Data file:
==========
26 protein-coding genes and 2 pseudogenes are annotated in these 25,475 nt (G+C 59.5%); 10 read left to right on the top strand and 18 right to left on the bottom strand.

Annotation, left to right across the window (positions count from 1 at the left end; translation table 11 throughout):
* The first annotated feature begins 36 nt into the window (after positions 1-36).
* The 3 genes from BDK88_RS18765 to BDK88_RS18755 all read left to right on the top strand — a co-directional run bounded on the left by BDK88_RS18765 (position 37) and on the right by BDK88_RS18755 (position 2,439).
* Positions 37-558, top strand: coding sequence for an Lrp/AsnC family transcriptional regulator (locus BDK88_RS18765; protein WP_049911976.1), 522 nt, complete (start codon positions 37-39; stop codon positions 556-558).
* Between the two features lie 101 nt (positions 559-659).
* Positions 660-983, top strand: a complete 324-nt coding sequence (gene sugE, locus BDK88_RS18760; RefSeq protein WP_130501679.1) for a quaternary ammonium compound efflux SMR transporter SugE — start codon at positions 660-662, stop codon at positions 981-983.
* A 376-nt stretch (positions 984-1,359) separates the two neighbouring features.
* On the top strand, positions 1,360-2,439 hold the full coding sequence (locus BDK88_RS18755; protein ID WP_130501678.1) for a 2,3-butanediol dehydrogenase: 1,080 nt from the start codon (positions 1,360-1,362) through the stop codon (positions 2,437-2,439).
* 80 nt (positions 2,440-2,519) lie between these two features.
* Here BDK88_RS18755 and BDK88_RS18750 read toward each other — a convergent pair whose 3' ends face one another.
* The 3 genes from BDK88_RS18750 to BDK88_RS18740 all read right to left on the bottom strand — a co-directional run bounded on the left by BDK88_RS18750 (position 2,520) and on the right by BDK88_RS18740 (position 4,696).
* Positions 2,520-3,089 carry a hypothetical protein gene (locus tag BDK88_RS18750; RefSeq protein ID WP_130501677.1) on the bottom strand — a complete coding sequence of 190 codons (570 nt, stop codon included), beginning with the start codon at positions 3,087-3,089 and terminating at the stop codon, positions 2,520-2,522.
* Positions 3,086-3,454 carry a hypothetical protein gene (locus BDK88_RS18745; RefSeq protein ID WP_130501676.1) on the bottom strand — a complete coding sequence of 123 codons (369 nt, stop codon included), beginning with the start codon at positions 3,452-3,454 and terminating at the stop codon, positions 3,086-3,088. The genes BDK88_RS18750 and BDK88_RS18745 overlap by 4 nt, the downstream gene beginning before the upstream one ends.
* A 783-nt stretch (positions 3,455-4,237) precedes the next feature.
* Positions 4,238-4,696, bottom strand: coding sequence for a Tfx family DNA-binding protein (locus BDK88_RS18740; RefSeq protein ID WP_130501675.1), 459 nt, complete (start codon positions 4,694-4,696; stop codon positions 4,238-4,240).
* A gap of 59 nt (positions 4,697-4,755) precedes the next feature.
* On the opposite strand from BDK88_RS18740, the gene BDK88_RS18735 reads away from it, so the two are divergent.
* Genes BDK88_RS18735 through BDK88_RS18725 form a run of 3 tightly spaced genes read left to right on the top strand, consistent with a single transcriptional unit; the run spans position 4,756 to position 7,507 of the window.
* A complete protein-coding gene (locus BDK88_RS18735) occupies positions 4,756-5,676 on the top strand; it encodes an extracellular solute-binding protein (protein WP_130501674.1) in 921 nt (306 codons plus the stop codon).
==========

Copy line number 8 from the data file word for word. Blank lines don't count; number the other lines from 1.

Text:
* A 376-nt stretch (positions 984-1,359) separates the two neighbouring features.